$\begingroup$ Let's say you lose the left engine on a two-engine aircraft. You'll drift down to a lower altitude and be at a lower speed. If you eliminate the cross feed line, you have lost access to all the fuel in the left wing, and being now low and slow, you may need that fuel. If you're in the middle of an ocean, being unable to use that fuel may mean you'll have to ditch. Just as a matter of an old man's opinion, I spent 10 years on 747-100/200 aircraft with center tanks holding, as I remember, around 340,000 lbs, and I never felt uneasy about that, even after TWA 800. $\endgroup$
    – Terry
    Commented Feb 23, 2016 at 8:13
  • 3
    $\begingroup$ I believe most commercial pax flights use chemical oxygen generators and do not have compressed O2 stored in bottles above the seats. I would imagine that those are far less dangerous in a fire than the O2 cylinders. $\endgroup$
    – FreeMan
    Commented Feb 23, 2016 at 14:14
  • 4
    $\begingroup$ @FreeMan Not necessarily; chemical oxygen generators are still providing oxygen. Chemical oxygen generators feeding a cargo hold fire were the problem in the ValuJet Flight 592 crash, for example. $\endgroup$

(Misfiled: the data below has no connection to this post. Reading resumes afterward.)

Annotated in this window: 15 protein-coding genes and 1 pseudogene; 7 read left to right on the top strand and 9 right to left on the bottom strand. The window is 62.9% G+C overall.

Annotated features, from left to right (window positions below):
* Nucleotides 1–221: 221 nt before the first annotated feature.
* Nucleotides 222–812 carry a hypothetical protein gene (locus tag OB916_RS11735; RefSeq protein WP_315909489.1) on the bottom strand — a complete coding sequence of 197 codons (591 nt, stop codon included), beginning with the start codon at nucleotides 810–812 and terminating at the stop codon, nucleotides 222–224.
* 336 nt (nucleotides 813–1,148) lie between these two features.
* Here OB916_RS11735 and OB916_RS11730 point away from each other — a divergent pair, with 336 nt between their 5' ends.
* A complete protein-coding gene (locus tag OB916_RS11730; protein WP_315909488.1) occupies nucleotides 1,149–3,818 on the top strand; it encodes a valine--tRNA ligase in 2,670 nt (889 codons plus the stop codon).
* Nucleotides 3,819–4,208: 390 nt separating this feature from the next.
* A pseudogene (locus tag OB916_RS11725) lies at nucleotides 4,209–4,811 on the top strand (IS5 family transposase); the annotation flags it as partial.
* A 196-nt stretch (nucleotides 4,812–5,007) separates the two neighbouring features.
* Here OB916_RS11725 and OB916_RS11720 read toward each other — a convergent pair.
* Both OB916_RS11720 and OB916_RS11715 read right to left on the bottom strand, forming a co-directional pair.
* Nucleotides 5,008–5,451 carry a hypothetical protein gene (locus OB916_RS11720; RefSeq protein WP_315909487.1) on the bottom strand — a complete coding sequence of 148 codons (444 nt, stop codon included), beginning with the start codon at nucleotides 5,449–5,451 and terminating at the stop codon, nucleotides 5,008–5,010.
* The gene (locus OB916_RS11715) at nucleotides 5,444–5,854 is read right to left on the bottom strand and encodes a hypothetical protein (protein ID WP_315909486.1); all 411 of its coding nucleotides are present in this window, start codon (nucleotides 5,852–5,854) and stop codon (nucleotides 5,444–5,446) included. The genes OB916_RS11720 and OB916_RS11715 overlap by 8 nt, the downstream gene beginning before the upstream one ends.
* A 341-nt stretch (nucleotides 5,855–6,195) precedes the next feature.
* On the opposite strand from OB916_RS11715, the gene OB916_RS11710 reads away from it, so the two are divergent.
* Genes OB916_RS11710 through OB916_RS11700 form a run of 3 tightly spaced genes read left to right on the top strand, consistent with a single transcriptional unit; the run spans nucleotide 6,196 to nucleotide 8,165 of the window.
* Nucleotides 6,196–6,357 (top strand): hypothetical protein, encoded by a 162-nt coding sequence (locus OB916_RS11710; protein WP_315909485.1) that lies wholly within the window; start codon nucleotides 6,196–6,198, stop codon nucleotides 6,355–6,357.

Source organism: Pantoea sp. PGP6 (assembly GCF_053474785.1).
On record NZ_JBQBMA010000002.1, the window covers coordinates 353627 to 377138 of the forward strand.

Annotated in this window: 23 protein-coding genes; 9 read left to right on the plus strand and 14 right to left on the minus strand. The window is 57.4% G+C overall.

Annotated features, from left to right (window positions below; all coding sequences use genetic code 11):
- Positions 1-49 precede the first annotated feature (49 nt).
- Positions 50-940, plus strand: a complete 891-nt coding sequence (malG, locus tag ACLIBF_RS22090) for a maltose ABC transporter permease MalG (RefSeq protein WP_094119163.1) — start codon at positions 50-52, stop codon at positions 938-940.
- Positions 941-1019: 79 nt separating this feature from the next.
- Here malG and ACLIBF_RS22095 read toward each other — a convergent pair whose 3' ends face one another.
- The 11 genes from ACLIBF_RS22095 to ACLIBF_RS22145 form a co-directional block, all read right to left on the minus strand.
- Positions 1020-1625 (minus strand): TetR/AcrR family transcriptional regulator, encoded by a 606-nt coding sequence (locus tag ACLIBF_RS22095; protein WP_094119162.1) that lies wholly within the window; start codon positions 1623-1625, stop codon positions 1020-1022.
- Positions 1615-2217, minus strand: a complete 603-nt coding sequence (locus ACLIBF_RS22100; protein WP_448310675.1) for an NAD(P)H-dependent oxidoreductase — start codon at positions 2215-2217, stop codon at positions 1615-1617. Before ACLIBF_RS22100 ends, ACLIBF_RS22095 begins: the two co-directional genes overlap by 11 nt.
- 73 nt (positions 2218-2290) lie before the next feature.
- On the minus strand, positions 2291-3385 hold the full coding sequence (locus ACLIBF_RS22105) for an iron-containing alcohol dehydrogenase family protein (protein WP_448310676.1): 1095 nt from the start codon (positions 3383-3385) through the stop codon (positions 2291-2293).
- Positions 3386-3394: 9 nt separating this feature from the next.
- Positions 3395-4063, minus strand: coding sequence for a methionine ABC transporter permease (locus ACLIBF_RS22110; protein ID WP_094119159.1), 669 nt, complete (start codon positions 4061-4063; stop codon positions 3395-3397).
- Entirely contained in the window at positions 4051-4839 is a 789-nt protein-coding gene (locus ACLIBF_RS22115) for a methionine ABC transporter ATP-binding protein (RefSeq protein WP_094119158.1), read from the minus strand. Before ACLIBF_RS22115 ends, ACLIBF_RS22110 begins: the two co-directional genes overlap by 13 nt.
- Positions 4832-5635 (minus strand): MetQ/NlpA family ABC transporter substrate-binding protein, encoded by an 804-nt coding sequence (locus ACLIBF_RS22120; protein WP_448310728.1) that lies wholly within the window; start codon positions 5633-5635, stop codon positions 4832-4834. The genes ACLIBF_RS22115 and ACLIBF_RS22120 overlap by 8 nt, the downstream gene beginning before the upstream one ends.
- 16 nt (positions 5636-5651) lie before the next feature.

– bogardpd
    Commented Feb 23, 2016 at 16:35
  • 1
    $\begingroup$ How do you propose to engineer a wing to fail at the tip rather than the root? There's very little load at the tip so there's nothing to make it fail there. Indeed, whenever something strikes the wing, the wing almost has to break somewhere between the impact point and the root, because that's where the torque is being applied. $\endgroup$ Commented Feb 24, 2016 at 2:23

4 Answers 4


I'm assuming you're talking passenger safety in the event of a ground impact - if anything happened midair, it wouldn't really matter if it were in the fuselage or one of the wings.